For years after Edison invented the light bulb, people wouldn’t buy a lamp unless it could use both electricity and gas. Most assumed that electricity in the home was just a fad, and they wanted to be prepared for the return to gaslight.
Today, of course, civilisation depends on electricity and on the men and women who splice the wires and install the switches to make the electricity flow.
The work of electricians is as varied as the uses for electricity itself.
Some work for electrical contractors, and specialise in new construction, others work for public utilities and highway departments.
Still others work in assembly, industrial and manufacturing plants, and and many are self-employed.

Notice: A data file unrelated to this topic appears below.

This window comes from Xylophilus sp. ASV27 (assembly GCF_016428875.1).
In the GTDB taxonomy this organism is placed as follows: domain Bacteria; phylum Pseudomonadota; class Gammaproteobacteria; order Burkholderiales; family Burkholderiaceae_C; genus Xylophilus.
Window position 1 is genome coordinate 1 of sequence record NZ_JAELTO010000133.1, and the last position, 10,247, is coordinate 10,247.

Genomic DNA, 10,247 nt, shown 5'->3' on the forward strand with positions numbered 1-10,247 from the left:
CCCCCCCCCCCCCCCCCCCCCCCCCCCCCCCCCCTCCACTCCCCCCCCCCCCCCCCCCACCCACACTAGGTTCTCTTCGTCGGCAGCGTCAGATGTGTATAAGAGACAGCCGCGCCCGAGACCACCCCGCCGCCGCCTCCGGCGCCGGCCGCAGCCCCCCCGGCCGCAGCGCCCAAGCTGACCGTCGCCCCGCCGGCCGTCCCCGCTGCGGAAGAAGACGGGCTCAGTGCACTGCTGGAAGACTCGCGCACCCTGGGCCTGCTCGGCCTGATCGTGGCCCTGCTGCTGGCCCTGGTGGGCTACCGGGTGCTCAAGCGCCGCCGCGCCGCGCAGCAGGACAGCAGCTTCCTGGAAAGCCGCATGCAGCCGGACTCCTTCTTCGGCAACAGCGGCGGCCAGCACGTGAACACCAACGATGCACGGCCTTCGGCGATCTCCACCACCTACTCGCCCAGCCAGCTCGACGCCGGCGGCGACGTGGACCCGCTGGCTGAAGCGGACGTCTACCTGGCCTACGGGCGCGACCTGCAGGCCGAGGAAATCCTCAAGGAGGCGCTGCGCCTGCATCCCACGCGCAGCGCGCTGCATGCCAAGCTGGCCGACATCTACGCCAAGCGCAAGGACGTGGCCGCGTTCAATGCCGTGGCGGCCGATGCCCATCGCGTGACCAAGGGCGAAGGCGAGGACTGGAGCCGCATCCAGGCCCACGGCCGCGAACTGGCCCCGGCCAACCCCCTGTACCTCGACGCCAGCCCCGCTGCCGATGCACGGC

Wherever they work, electricians must be extremely safety-conscious, and they need excellent colour vision to properly connect colour-coded wires.
They must be able to follow a blueprint, and most important of all, be able to perform their work according to national and state and local building codes.
Far from being a passing fad, electricity now runs the world – that’s why there
will always be jobs for trained electricians, regardless of where they want to work.